See the full story on the ordination:
Four ordained to the priesthood
Meet the other new priests
- Fr. Sheunesu Bowora
Sacramental life on radar for former pilot
- Fr. Dan Connealy
Vocation took root in college, headed to NAU
- Fr. David Loeffler
Call to priesthood came early in life
Fr. Ryan Lee grew up in Arizona as the oldest child in his family, but only by 60 seconds. He’s got a twin brother and a younger sister and he might be the only priest in the Diocese of Phoenix who knows how to care for an elephant or an orangutan.
That’s because the Brophy College Preparatory graduate spent five years working at the Phoenix Zoo. “I am a thespian and also an athlete,” Fr. Lee said. “I’ve played pretty much every sport there is.” As if all that weren’t enough, he’s into photography and anything outdoors, especially scuba diving, he said.
“I decided very early on as a child that I had been blessed with a loving family and many opportunities that I had done nothing to earn or deserve,” Fr. Lee said. He wondered why he had received so much and others hadn’t. The growing realization led him to a desire to serve others, something he vowed to fulfill.
“I pursued the military and law enforcement seeking to fulfill that burning desire, that call I felt I had. But for different reasons those doors ended up becoming closed to me. That’s how I found my way to my true calling,” Fr. Lee said.
Fr. Lee credits the love and support he received from his parents as something that “would inspire anyone to want to give back for all that they have been given by God.”
He joined the Army ROTC right after high school but was discharged after a knee injury. Although disappointed, he knew God had a plan for his life and that somehow he would be given the opportunity to serve in a way that made a difference. After a stint as an intern at the Flagstaff Police Department during his third year of college, he realized God was calling him to the priesthood.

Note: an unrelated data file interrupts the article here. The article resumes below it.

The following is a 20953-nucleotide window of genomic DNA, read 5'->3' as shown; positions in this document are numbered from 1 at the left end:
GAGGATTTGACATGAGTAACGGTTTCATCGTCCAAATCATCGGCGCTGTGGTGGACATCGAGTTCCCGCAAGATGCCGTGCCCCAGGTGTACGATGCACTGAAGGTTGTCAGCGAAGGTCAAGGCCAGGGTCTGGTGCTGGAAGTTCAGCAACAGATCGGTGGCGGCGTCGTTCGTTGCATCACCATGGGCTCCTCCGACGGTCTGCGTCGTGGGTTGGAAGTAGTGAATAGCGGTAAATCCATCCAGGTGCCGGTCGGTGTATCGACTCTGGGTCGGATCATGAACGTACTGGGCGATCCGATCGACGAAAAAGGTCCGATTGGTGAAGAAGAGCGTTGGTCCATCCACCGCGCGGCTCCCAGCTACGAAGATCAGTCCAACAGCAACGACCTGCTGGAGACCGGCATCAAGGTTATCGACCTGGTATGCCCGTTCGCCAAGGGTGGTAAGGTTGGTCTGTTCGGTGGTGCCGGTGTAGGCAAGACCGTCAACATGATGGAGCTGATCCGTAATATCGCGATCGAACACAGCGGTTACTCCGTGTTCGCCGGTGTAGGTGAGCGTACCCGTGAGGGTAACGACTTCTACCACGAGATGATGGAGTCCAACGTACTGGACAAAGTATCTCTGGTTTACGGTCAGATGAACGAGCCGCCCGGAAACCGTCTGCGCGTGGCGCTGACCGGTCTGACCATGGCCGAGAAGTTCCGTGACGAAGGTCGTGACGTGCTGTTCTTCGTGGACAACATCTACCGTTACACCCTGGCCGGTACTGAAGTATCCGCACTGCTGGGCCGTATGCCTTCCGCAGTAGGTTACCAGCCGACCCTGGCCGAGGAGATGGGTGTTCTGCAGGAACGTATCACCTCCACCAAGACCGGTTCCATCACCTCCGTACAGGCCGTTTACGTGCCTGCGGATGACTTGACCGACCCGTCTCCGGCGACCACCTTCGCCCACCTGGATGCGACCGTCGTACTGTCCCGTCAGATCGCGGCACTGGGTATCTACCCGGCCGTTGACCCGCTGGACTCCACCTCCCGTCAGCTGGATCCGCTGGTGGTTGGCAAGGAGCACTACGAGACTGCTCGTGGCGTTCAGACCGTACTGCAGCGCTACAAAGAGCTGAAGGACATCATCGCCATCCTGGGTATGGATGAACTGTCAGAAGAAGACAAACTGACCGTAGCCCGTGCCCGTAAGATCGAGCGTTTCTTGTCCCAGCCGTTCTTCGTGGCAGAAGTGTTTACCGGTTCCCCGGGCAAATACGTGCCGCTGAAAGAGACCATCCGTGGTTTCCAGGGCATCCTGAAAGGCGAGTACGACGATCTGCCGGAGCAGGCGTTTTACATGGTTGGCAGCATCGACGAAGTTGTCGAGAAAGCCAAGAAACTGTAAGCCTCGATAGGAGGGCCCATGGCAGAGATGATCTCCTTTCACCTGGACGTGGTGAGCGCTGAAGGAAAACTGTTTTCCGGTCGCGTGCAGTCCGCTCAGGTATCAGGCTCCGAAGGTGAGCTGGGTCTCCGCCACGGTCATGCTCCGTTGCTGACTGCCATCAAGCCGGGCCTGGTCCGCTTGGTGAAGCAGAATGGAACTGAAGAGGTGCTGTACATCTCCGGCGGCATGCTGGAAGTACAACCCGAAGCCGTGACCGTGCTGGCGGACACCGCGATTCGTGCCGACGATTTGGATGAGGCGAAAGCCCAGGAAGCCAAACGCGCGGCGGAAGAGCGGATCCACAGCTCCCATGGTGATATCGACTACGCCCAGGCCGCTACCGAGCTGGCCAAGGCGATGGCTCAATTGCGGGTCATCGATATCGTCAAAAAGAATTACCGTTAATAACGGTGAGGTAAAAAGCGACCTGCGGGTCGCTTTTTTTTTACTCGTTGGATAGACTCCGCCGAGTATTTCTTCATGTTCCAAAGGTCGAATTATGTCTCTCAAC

“There are several things in life that I have always wanted to be and that’s a father, a servant, a counselor, a teacher, a healer — any area I could that would be helping other people,” Fr. Lee said. “When I came to learn more and more who and what a priest was, I realized that all of those things was exactly who a priest was rolled into one.”
His favorite memory from the seminary is the 30-day silent retreat he made after his first year. While 30 days of silence might seem a bit extreme to some, “once you’ve been immersed into it, it’s just so liberating,” Fr. Lee said. “The guidance that I received there laid any doubts to rest about whether or not I was being chosen as a priest … the Lord communicated with me and revealed His will to me during that time and continued to stay with me throughout my years of formation.”
As a newly minted priest, he’s looking forward to celebrating the sacrifice of the Mass and hearing confessions. In the confessional, he said, he will be “encouraging people and motivating them to want to be better and become more like our Lord” so they can bring others to the Lord through their daily lives.
“I’m an action person,” Fr. Lee said. “As Christians, we’re called to take action, through both word and example. We’re not meant to keep the faith to ourselves. We’re supposed to be going out, as Pope Francis tells us, in order to bring others in.”